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January 10, 2013

Brand name manufacturer's challenge of the FDA's approval of generic versions of Vancocin® denied

By Danielle H. Capilla, JD

A brand name drug manufacturer's motion for summary judgment challenging the FDA's approval of three generic versions of its antibiotic drug, Vancocin®, was denied (ViroPharma, Inc., v Hamburg, January 9, 2013, Huvelle, E). ViroPharma, Inc. (ViroPharma), the manufacturer of Vancocin®, alleged that the approval of three Abbreviated New Drug Applications (ANDAs), which permitted generic manufacturers to market generic versions of Vancocin, violated (1) ViroPharma's statutory rights to three years of marketing exclusivity; and (2) FDA regulations, because the ANDAs were based on inappropriate laboratory bioequivalence testing. The court found the FDA acted within its discretion to deny three years of exclusivity to VioPharma and in approving the three competing ANDAs.

Bioequivalence testing. VioPharma argued that the generic manufacturer's ANDAs were unallowably as based solely on in vitro (laboratory test-tube experiments) rather than in vivo (human) bioequivalence testing. However, as the court had ruled in earlier litigation in the case, the FDA acted within its authority to determine that for this drug, in vitro dissolution studies were the most accurate and sensitive to determine vancomycin bioequivalence. VioPharma presented no new arguments or evidence to show the FDA acted outside of its authority in its determination.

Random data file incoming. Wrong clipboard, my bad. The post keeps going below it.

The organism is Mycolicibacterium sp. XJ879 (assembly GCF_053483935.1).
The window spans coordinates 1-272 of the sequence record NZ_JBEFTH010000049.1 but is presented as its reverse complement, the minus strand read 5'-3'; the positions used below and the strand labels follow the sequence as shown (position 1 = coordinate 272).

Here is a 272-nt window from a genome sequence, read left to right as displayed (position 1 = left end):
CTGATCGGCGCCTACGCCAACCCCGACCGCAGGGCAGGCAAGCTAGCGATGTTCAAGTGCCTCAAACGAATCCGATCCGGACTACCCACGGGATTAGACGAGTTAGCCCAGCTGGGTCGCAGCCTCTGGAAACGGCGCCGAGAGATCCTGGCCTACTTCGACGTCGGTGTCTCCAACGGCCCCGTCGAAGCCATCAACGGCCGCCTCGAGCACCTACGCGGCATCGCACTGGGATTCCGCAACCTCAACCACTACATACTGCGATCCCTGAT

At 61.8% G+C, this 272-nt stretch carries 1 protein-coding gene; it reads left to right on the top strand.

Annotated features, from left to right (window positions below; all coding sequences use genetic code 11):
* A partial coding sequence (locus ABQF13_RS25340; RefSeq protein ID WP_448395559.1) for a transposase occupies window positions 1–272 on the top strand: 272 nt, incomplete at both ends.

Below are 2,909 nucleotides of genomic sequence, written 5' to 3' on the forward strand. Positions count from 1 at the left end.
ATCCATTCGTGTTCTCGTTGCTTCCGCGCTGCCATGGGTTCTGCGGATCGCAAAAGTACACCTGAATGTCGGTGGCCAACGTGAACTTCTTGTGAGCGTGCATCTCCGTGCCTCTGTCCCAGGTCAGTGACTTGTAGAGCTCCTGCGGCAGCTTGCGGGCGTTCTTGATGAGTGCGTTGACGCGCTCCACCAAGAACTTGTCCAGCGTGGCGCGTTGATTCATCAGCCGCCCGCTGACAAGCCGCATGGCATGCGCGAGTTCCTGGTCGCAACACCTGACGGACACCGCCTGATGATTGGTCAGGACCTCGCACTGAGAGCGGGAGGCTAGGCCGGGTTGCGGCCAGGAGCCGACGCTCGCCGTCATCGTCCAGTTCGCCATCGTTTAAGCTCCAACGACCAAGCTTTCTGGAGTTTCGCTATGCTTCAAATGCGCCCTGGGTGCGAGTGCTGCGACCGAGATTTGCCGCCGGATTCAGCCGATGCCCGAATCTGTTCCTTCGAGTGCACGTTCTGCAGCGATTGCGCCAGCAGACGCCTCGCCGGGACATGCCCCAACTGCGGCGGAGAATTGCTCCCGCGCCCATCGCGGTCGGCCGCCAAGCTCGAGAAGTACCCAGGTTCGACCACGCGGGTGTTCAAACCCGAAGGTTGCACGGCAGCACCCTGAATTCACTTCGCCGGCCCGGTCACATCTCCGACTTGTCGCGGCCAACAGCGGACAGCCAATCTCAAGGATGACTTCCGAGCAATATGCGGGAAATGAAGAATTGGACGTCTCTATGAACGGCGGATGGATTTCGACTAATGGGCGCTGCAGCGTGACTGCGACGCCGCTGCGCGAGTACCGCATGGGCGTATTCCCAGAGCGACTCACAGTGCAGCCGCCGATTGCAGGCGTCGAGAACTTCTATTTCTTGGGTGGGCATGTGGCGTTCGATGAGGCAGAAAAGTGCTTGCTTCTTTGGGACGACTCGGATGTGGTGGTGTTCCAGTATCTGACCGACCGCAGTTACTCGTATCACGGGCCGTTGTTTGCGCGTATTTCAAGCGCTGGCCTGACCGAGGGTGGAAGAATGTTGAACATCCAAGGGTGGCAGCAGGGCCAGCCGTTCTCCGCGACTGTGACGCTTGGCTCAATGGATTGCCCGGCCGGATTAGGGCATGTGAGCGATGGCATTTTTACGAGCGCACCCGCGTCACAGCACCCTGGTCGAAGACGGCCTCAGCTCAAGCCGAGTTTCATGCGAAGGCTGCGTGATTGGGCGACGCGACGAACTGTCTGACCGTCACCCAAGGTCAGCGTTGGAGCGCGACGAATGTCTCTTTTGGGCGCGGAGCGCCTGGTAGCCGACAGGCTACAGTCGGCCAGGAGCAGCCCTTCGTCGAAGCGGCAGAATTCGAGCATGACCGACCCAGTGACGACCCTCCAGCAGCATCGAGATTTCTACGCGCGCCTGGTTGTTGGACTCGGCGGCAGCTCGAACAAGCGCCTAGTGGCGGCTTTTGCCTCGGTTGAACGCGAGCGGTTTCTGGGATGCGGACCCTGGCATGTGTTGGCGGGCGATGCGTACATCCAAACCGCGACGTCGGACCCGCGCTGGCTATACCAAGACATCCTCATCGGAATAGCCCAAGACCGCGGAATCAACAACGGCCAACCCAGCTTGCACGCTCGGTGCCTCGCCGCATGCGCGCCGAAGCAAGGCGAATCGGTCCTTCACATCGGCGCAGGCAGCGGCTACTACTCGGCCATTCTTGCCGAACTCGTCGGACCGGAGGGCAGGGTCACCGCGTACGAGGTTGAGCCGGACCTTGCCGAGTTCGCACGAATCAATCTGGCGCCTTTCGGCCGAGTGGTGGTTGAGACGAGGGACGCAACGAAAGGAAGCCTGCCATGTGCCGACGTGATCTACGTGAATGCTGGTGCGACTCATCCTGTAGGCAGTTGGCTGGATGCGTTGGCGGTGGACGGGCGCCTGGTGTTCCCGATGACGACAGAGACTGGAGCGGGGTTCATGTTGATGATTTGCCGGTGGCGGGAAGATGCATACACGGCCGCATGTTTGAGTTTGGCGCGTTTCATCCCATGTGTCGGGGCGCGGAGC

Exclusivity. VioPharma also argued it was entitled to an additional three years of statutory exclusivity to market Vancocin based on the QI Program Supplemental Funding Act of 2008 (P.L. 110-379), which allows the FDA to grant three years of exclusivity to "Old Antibiotics" on the basis of new clinical investigations. Based on this, VioPharma sought three additional years of exclusivity based on labeling changes. The FDA found that the labeling changes "related to and refined the already-approved indication for treatment" and denied the application. The court, which already denied VioPharma's statutory exclusivity claim in earlier litigation and opinions, found that VioPharma's new argument that denying it exclusivity would open the door for manufacturers to make labeling changes on their own accord unconvincing. VioPharma did not present the FDA with the necessary assessments and studies that would indicate it was submitting a new indication, dosing regimen or route of administration to the FDA for updating. The court found that it was not the "labeling changes" that were previously approved by the FDA, but it was the "conditions of use" for the drug that were previously approved and remained unchanged, therefore, there is no new clinical investigation to base an additional three years of exclusivity on.

The case number is: 12-0584 (ESH).

Christian G. Vergonis (Jones Day) for VioPharma Incorporated, plaintiff. Andrew E. Clark (U.S. Department of Justice) for Margaret A. Hamburg M.D., in her official capacity as Commissioner, Food and Drug Administration; Kathleen Sebelius, in her official capacity as Secretary, Department of Health and Human Services; and Department of Health and Human Services, defendants.

VioPharma Incorporated.

MainStory: TopStory GenericDrugNews FDCActNews DrugBiologicalNews HatchWaxmanNews LabelingNews DistrictofColumbiaNews

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